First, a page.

The IFA Show Podcast on “What’s in store for the advice industry in 2022?” – Brett Schatto

Edited-Audio Transcript:


Speaker 2 – Maja (09:12):

And we’re back. So, this is Maja here with you today with my deputy editor – Neil, so we are actually talking about 2022 and the hopes and dreams of our advisors as we sort of head into, oh, we’re already sort of at the start of the year, but as the year unfolds before us.

So, Neil actually spoke to a number of people just before we went away for our Christmas holidays. And the next person you spoke to was Brett from Pride Advice, who sort of said that his biggest hope is for advisors to walk their talk. So, this is a little bit different. Tell me about this one.

Speaker 3 – Neil (09:49):

Straight off the bat. We had Brett on the podcast last year as well.  For people who don’t know Brett, actually before coming to the advice industry, he was a detective for the South Australian Police Force.

Speaker 2 – Maja:

Oh, I didn’t know that. Wow!

Speaker 3 – Neil:

Yeah, he’s a very interesting man. He’s great to talk to. I advise everyone to go back and listen to that episode. He, much like a lot of advisors, wants to see more done on the regulation side of things, but he wants to see advisors – for lack of a better term, stand up for themselves.

It’s one thing to demand more engagement from regulators or government, but advisors need to stand up. You know, we mentioned, I think in the last episode about some of the bans that advisors were given for flat out doing the wrong thing, and it gives the wider community a bad name, almost in a bad way, it justifies some of these harsher regulations, because, it’s this idea that if one person does it, all of them are going to do the wrong thing, which obviously is not a good thing to move forward with.

So yeah, Brett says he wants to see, as far as the regulatory spotlight, he wants to see advisors doing the right thing, doing what they love and doing it the right way. He believes that in doing so, the regulation, well regulators, sorry, will have no point, but to pull back on the regulations because the wider community is doing the right thing. You know, a loose example, in Sydney a few years ago, you know, when the government introduced the lockout laws, that was some legislation brought in because there are a couple of bad people doing the very wrong thing. Their answer was to shut down certain areas of the city. Now I know you, Maja, you love a dance, but I’ve never seen you do the wrong thing on the night out. So, is it fair that because of a couple of bad eggs that you will get penalized to that? No, it’s not.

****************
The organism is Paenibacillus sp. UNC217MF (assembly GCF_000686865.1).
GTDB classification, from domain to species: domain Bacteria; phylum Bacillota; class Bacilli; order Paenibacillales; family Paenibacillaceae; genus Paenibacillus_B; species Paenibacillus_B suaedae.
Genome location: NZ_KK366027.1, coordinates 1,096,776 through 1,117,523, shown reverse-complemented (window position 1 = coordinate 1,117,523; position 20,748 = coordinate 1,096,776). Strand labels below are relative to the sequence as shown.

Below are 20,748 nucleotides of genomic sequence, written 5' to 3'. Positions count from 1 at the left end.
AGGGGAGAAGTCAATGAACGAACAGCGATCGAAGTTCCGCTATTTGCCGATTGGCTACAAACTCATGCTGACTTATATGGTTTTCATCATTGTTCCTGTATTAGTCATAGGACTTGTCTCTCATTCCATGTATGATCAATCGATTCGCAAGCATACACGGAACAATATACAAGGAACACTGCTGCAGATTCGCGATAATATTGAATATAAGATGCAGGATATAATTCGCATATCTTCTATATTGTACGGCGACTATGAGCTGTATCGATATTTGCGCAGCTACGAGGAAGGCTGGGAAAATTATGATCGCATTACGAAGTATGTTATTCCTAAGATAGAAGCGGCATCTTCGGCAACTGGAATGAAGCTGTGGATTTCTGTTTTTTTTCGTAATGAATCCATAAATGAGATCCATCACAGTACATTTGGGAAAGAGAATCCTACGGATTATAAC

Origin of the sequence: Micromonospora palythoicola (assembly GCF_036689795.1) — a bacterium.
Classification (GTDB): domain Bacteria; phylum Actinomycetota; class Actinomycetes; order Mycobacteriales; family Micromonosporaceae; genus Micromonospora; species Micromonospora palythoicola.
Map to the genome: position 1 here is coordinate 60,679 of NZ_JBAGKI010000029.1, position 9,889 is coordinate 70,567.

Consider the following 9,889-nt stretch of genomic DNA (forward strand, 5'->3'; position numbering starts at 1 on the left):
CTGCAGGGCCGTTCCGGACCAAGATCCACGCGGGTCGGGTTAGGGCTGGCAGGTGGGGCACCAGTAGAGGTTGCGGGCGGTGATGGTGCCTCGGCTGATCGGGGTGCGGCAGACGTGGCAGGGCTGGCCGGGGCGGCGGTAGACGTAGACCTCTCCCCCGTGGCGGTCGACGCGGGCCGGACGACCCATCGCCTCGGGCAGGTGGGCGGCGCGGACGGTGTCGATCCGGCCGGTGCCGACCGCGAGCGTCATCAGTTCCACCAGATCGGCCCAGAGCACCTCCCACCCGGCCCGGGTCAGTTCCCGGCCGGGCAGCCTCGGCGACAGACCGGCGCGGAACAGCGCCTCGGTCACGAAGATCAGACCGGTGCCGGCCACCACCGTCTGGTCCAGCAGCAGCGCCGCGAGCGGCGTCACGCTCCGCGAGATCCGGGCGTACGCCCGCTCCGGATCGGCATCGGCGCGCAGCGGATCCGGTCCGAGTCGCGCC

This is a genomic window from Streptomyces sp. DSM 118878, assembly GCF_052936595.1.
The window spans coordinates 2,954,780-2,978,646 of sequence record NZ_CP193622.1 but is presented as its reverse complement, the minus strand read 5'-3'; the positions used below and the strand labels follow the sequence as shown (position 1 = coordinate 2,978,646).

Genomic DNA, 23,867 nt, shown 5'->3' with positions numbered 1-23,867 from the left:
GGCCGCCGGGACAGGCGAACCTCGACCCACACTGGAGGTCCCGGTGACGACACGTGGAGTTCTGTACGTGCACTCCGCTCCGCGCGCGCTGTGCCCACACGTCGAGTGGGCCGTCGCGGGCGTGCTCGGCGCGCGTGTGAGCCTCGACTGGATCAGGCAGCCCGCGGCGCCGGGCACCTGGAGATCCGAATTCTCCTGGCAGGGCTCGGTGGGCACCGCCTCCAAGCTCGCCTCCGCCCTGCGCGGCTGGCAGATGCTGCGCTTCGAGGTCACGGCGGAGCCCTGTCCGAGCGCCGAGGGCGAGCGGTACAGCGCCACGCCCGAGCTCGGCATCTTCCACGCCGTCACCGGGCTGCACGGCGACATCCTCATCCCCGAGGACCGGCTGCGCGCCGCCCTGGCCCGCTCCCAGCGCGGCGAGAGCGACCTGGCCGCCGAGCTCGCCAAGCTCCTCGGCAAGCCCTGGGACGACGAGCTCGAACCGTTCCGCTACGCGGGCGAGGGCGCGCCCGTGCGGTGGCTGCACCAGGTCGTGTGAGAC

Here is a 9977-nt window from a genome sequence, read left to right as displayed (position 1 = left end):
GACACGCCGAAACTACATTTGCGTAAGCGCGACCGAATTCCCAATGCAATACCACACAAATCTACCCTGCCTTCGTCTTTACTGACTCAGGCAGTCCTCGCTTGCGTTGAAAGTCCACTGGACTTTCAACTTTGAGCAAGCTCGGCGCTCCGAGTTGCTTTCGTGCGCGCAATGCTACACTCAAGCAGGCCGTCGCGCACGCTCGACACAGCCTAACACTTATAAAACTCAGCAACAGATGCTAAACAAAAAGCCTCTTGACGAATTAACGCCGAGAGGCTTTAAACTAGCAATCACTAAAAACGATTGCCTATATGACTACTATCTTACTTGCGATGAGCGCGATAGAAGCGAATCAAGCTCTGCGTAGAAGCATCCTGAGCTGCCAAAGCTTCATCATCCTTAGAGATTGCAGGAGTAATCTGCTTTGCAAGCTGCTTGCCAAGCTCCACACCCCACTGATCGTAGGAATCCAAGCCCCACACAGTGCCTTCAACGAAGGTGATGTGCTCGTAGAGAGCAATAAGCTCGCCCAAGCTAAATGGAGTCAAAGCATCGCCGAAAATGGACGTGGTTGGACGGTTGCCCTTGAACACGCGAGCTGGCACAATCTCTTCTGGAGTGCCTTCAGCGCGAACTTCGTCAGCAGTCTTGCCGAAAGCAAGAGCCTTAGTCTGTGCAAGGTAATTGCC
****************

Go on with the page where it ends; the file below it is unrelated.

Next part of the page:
Speaker 3 – Neil (11:27):

So, I think more than anything else, Brett is calling on everyone across the board to do the right thing, to do it the right way. And in doing that, regulators will have no choice but to pull back on this. He wants to see financial advice and advisors talk about their profession the same way that doctors are, that it should be something that you are proud about – with pride. Not have a conversation about it, in the way that, oh, that’s that industry that is always getting belted with more compliance. He wants it to be an industry that everyone is proud to be in. It’s a privilege to be in.

Speaker 2 – Maja (11:58):

Mm-hmm. And he actually cites Socrates here. So, he says, as Socrates famously said, “The unexamined life is not worth living”. So what Brett is saying is that as a professional, this means “We should think beyond our own instincts and desires in order to make ethical choices for the benefit of our clients. These choices –  we must be willing to debate with others and defend under public scrutiny”. So, it’s that whole idea of walk the talk, stand up for yourself, fight for your right sort of thing.

Speaker 3 – Neil (12:29):

Definitely. As I said, he’s a very deep man. He’s very good with his words. He just wants to see the profession thrive. He doesn’t want to dwell on the compliance and the overregulation, on the negative and the things that are wrong with the industry. He wants people in it to be proud of it and champion that. And who knows, maybe that could be one of the driving factors in turning the decrease in advisor numbers around.

Speaker 2 – Maja (12:53):

Exactly. That’s a good point. And I think this year, Neil, you, and I, we will sort of dedicate more time in talking about, you know, ways to empower the advice industry rather than just sort of, you know, focusing on ASIC focusing on FASEA, focusing on all the negative aspects of the industry. Because we know there are a lot of them, but sometimes you just have to hear those positive stories as well.

And the next person you spoke to, Neil is Karen. So, Women Talking Finance….

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